Wonder Contributors

We’d like to thank Wonder Friend Sydney from Indiana for suggesting we revisit today’s Wonder of the Day!

What do you get when you mix moisture in the air with thunderclouds and strong winds? Many times the answer is hail.

Have you ever seen hailstones — sometimes tiny, sometimes large pellets of ice — fall from the sky? If you have, you know it can be quite a sight… and sometimes dangerous.

Hailstorms are most common in the warm spring and summer months. When thunderstorms and tornadoes increase, hailstorms usually follow close behind.

Cumulonimbus clouds — those tall, threatening clouds often called “thunderclouds” — are where hailstones begin to form. The temperatures high up in these clouds can be quite cold, causing moisture in the air to change into ice crystals. These ice crystals — sometimes called “soft hail” or “snow pellets” — are called “graupel” by meteorologists.

As graupel forms, the ice crystals become heavier and begin to fall downward. When weather conditions are right for hail, very strong winds — called “updrafts” — will push the graupel back up into the upper parts of the thunderclouds.

As the graupel ascends back into the upper parts of the thunderclouds, it accumulates more moisture and gets bigger. This process is called “accretion.” As layers of ice are added, the graupel turns into hailstones that get bigger and again begin to fall toward the Earth.

When the hailstones grow big enough to overcome the power of the updrafts, they will fall to Earth as hail. How big hailstones get depends largely on how strong the winds are.

Updrafts of 20 miles per hour usually result in pea-sized hail (up to 0.5 inches in diameter), while updrafts of 40 miles per hour can make hailstones the size of quarters (up to 0.75 inches in diameter).

Very large hailstones require incredibly strong updrafts. Hail the size of a golf ball (up to 1.75 inches in diameter) needs updrafts of about 55 miles per hour. Softball-sized hail (4 or more inches in diameter) only forms when updrafts exceed 100 miles per hour.

The largest hailstone ever recorded in the United States fell in South Dakota on July 23, 2010. It weighed 1.93 pounds and measured 8 inches in diameter and 18.62 inches in circumference! Can you imagine the damage that hailstone could have caused?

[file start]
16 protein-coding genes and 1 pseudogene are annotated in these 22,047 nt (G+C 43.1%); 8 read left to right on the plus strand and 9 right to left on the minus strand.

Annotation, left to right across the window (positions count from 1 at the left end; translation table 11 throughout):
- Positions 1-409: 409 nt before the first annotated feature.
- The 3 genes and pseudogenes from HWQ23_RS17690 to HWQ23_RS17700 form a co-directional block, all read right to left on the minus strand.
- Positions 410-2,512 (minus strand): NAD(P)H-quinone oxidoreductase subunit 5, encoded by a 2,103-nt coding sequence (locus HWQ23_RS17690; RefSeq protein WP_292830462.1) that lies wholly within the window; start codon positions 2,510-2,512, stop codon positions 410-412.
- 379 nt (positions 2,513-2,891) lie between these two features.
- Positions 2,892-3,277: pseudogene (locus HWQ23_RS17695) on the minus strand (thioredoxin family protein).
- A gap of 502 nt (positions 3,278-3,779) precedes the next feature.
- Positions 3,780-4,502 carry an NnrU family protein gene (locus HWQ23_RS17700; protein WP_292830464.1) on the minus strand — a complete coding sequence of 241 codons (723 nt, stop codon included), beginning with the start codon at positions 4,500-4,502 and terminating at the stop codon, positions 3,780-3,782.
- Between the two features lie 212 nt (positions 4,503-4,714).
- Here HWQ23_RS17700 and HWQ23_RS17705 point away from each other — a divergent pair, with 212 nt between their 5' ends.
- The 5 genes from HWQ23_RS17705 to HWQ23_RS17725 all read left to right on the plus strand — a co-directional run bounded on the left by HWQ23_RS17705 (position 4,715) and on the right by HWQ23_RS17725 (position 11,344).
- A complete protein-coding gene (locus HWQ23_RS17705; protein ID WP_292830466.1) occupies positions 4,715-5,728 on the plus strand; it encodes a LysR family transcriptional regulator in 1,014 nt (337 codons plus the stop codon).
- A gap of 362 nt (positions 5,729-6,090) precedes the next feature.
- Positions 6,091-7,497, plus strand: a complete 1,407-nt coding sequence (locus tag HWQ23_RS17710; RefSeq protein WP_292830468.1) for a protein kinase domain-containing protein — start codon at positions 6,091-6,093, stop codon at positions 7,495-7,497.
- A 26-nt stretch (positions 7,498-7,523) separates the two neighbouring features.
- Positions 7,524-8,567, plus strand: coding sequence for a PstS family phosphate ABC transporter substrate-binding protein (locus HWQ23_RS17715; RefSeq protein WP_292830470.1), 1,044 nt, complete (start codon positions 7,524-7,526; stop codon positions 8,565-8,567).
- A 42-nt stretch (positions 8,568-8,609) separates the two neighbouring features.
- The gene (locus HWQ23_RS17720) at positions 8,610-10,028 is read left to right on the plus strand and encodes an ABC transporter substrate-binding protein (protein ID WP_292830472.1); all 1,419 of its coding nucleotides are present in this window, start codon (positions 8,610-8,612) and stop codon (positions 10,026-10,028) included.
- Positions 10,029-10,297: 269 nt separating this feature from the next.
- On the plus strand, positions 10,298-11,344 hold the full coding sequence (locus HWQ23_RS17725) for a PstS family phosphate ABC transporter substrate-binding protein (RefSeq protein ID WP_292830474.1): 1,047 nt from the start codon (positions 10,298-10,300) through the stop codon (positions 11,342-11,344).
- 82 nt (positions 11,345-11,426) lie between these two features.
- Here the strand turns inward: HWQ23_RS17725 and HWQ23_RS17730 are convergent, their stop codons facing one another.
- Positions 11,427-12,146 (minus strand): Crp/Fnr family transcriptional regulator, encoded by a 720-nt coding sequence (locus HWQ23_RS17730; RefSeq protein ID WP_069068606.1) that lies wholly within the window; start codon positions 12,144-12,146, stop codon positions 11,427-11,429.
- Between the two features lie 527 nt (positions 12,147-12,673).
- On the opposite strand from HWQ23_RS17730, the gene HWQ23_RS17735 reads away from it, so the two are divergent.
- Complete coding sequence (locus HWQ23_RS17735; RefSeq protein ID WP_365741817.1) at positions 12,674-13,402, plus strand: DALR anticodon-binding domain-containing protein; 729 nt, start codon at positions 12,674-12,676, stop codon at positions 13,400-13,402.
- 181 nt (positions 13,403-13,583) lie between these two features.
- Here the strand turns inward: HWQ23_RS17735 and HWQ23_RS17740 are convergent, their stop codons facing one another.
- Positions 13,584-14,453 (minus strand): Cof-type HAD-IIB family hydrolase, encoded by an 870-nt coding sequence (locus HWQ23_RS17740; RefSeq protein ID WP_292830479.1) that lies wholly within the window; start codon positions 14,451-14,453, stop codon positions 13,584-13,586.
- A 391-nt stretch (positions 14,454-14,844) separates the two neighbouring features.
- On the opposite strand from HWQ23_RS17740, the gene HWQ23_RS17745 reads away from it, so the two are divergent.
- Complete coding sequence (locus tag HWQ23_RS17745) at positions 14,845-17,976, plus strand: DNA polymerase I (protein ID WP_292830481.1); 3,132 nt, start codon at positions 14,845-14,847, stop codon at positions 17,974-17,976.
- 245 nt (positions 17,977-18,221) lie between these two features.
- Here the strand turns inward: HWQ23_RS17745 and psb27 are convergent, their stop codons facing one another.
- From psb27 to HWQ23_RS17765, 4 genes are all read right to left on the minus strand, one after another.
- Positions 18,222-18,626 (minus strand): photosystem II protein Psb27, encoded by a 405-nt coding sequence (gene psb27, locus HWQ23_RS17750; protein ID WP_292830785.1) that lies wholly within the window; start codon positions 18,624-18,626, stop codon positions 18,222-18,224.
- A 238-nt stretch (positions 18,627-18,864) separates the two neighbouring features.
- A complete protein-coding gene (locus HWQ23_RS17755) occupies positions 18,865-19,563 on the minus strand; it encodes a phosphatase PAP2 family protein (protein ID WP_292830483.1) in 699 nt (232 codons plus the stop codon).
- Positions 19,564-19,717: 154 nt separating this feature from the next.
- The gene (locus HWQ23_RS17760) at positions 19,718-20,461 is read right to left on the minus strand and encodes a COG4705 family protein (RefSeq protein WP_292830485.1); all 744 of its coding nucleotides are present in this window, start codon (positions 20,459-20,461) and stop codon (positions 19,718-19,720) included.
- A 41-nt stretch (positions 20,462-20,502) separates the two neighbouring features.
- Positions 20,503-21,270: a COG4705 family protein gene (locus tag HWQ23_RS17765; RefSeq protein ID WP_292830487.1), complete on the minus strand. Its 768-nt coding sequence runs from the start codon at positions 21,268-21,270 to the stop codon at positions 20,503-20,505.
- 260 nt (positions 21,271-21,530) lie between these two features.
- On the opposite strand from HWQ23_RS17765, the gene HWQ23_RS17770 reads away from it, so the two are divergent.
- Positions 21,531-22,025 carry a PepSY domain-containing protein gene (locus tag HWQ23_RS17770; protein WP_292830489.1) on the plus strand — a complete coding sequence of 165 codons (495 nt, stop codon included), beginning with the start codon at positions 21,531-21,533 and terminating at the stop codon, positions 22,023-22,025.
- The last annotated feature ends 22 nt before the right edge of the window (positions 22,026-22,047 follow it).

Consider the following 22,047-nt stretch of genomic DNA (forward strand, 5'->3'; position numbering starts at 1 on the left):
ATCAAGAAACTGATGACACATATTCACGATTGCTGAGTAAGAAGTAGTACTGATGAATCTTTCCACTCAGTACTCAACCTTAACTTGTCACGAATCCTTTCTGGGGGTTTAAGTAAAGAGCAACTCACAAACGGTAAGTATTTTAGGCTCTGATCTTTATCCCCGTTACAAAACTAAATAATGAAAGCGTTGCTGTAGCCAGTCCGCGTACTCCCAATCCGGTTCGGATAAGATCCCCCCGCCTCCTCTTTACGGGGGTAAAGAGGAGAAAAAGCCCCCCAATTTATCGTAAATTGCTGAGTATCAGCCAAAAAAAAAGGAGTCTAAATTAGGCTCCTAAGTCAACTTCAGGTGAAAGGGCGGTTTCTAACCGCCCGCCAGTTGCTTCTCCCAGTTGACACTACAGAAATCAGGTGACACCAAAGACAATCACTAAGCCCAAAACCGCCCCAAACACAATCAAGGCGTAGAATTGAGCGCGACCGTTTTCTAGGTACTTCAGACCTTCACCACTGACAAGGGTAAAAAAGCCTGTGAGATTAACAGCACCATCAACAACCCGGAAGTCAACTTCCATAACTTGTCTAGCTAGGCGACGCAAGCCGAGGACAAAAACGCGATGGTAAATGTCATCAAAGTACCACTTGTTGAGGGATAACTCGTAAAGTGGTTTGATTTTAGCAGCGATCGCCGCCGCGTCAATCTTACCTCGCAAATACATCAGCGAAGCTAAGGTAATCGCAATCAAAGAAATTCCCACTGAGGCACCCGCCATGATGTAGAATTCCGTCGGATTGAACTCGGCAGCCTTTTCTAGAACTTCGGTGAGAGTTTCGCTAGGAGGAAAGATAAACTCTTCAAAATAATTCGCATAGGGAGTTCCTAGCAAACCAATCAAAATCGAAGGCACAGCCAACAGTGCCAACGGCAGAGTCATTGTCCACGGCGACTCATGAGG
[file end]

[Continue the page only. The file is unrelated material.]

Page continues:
Hailstorms usually don’t last long — only about 5 to 10 minutes — but they can cause a lot of damage in that time. In addition to damage caused to automobiles, airplanes, skylights, and roofs, hail also regularly destroys farmers’ crops.

Far less common — but still possible — are serious injuries. Hail can cause concussions or fatal head trauma to people and animals if the hailstones are large enough.

Hailstorms are most common in the Great Plains states, especially northern Colorado and southern Wyoming. If a hailstorm breaks out where you live, get inside as quickly as possible and stay away from windows.

8 Join the Discussion

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  1. Hi Wonderopolis! Today’s wonder is very “heavy” with information about hail. It really doesn’t hail very often where I live, but if it does, we are usually inside.

    I think that tomorrow’s wonder is going to be about apples because they are sweet and they could be red or green.

    • Hi, Meredith! Hail storms can be exciting and a little scary sometimes! We think it’s best to stay indoors, too, and watch the WONDER of it all while still being safe! :-)

    • Welcome to Wonderopolis, Carlene! Thanks so much for commenting today and for letting us know that you learned something new from visiting today’s Wonder of the Day! :-)

  2. This is really interesting. I think I understand what hail is, but when I think of ice falling from the sky, I think of sleet. How do I explain the difference? Is it just the difference between hot weather and cold weathers? Thanks.

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Have you ever wondered…

  • Why does it hail?
  • How big can hail get?
  • What is graupel?

Wonder Gallery

hail storm_shutterstock_259901Vimeo Video

Try It Out

Want to learn more about hail? Be sure to explore the following activities with a friend or family member:

  • Ready to get a hands-on, up-close idea of the different sizes hailstones can be? Search around the house and try to find as many of the following objects as possible:
    • a BB
    • a pea
    • a small marble
    • a penny
    • a nickel
    • a dime
    • a quarter
    • a ping pong ball
    • a golf ball
    • an egg
    • a tennis ball
    • a baseball
    • an orange
    • a grapefruit
    • a softball

Once you have as many of these items as you can find, line them up in order from smallest to largest. Finally, compare them to the most common sizes of hail listed in this Estimating Hail-Size chart.

  • Think about what it would be like to be caught outside in a hail storm. What size hailstones would do what kind of damage? What would you do if you were caught in a hail storm? Where might you seek shelter? Discuss storm safety with your friends and family members.
  • Up for a challenge? Investigate what kind of damage large hail storms can cause. Begin your investigation with some simple Internet research. Move beyond the Internet once you have some basic facts to work with. Ask an adult friend or family member to help you set up a brief meeting with a local insurance agent. Talk to the agent about what kind of claims he or she has seen for hail damage to automobiles, homes, and other property. Inquire about estimates of the amount of damages from hailstorms on an annual basis. Summarize what you learn in a brief chart and share the information with a friend or family member.

Still Wondering

Check out Science NetLinks’ Hurricanes 1: The Science of Hurricanes lesson to learn more about the science of hurricanes and how forces change the speed and direction of motion.


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